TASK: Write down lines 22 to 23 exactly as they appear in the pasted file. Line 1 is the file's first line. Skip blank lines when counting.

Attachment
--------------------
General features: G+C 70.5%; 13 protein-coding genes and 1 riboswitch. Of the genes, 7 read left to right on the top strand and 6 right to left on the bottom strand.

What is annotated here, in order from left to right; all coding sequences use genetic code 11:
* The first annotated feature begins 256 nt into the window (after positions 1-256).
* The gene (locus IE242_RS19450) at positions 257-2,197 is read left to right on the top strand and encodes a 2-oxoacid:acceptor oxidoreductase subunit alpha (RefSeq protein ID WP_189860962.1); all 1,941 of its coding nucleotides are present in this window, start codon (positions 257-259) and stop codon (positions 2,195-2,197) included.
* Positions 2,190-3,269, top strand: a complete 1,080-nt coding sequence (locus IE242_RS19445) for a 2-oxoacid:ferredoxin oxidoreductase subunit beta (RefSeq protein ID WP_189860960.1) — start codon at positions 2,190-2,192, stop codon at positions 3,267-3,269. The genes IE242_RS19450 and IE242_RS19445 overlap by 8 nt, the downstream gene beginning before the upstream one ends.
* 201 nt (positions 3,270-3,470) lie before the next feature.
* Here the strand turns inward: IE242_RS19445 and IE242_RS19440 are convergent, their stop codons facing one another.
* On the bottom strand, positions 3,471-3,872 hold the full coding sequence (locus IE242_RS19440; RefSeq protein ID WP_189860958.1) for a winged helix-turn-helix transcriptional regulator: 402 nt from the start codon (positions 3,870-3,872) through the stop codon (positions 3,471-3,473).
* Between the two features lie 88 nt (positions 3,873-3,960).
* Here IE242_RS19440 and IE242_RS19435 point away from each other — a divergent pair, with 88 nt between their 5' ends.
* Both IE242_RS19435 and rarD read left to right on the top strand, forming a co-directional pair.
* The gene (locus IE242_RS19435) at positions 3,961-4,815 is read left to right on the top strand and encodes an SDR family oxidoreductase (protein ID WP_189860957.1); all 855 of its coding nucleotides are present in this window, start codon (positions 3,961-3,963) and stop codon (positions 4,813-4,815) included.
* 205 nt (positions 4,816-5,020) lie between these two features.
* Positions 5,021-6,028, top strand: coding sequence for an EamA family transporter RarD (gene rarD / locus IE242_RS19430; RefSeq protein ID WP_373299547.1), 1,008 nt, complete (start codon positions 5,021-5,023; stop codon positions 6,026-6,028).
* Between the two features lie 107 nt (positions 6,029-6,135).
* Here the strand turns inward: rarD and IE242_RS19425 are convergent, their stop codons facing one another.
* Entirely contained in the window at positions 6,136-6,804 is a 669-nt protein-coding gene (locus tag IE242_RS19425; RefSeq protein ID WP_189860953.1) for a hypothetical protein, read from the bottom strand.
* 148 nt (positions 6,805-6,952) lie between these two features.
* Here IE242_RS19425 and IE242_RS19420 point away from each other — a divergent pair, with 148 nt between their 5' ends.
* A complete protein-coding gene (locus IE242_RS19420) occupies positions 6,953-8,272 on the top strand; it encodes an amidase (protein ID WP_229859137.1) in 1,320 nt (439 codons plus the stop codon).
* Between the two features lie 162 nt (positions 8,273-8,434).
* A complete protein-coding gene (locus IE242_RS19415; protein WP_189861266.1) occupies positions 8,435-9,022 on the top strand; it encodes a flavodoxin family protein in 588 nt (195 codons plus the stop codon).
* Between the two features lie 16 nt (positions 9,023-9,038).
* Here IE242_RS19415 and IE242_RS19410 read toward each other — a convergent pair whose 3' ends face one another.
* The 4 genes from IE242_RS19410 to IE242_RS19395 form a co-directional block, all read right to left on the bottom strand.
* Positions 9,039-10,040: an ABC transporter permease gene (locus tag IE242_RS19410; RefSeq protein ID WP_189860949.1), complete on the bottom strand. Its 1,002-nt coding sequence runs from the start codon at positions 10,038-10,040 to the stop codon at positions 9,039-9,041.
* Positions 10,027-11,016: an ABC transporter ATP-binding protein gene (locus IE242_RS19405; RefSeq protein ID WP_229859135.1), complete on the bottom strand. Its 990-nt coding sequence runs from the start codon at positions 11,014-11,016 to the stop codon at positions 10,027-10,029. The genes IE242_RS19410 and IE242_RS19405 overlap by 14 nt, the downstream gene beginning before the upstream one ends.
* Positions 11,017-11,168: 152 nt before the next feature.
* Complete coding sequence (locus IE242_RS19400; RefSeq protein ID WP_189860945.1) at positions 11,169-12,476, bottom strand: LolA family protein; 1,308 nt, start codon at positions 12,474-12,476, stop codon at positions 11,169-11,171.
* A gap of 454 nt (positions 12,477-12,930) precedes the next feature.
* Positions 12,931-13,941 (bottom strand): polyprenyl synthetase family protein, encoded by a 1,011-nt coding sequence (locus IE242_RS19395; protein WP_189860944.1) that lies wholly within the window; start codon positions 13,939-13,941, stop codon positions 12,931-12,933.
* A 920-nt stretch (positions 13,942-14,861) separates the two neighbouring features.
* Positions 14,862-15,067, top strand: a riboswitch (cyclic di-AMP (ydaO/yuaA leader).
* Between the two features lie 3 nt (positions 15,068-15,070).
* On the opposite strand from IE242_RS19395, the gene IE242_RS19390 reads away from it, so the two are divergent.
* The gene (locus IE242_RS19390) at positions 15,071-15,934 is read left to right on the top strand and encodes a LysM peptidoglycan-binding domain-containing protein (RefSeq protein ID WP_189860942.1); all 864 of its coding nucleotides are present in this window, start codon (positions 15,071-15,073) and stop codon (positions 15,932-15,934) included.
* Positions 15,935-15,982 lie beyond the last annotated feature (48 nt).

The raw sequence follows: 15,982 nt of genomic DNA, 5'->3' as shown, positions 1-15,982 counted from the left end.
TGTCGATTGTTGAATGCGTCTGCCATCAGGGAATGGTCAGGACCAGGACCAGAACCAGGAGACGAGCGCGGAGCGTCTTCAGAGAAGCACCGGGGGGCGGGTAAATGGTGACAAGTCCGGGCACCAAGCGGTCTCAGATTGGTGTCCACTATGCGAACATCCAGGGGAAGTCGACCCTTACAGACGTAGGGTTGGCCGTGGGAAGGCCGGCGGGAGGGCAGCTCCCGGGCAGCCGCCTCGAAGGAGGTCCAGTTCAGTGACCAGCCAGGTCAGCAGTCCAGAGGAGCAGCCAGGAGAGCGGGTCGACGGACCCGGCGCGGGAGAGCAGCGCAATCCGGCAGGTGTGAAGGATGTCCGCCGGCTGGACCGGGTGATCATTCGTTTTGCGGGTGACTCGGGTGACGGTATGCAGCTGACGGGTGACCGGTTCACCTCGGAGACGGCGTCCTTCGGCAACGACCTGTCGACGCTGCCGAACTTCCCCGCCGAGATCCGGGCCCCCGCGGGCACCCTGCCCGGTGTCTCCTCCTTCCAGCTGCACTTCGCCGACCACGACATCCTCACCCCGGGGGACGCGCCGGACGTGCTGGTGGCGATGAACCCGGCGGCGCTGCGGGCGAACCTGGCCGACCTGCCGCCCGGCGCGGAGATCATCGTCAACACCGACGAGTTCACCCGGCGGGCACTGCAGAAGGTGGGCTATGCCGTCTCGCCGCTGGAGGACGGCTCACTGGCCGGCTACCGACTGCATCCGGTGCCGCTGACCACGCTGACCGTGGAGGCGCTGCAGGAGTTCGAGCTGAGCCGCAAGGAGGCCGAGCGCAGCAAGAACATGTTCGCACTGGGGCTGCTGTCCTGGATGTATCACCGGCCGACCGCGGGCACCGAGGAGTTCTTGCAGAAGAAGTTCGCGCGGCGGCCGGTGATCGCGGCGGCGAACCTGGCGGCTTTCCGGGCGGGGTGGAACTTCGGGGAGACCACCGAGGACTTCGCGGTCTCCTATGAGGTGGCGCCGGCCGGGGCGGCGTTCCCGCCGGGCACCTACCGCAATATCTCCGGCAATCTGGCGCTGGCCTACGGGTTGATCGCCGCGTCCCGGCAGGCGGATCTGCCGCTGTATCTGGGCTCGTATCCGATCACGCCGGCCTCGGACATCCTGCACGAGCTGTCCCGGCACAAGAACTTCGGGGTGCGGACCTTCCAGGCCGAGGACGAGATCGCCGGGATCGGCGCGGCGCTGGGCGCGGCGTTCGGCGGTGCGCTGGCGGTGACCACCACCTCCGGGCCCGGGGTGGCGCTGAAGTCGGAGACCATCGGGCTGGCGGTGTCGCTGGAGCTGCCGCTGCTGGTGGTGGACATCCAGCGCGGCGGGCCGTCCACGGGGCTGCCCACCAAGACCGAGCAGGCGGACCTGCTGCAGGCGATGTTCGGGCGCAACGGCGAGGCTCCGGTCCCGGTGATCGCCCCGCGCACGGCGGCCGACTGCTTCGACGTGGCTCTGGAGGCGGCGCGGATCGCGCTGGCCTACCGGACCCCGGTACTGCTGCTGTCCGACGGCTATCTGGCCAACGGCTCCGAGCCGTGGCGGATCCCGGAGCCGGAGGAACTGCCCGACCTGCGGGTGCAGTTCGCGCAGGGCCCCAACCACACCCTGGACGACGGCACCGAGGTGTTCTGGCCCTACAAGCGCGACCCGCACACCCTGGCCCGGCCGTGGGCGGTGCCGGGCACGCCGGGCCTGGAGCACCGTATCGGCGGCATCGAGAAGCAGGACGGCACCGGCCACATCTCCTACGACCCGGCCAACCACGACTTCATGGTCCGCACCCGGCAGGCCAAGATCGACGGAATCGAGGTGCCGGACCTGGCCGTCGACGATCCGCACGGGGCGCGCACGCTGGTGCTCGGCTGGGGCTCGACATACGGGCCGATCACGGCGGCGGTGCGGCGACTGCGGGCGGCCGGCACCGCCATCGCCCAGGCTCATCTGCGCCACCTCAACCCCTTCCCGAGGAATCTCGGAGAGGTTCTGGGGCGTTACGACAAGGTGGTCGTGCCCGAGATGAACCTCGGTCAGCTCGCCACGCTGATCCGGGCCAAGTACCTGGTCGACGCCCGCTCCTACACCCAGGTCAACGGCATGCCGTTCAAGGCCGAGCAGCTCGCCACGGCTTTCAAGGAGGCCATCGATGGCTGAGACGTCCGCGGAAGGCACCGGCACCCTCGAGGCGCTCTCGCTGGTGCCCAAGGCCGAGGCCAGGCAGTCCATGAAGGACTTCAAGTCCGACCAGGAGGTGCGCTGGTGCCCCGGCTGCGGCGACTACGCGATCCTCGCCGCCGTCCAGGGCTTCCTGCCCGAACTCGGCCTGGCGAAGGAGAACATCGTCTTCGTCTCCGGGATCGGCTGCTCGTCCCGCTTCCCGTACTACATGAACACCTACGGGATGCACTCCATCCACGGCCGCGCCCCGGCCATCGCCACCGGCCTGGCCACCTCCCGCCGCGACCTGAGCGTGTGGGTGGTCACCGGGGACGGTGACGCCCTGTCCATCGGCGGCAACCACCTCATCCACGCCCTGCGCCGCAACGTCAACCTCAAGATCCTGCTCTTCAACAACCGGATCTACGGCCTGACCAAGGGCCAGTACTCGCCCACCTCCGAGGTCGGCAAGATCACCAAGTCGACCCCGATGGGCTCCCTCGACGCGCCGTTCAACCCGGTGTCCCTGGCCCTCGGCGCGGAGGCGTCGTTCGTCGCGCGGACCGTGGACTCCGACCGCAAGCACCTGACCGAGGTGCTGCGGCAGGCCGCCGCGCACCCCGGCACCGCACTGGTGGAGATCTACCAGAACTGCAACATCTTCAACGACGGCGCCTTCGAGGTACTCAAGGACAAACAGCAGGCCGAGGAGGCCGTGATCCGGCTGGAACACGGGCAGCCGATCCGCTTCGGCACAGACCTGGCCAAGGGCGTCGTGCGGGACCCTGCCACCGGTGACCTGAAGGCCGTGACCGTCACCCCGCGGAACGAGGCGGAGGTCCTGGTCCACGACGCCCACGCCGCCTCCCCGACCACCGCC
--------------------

* A complete protein-coding gene (locus IE242_RS19415; protein WP_189861266.1) occupies positions 8,435-9,022 on the top strand; it encodes a flavodoxin family protein in 588 nt (195 codons plus the stop codon).
* Between the two features lie 16 nt (positions 9,023-9,038).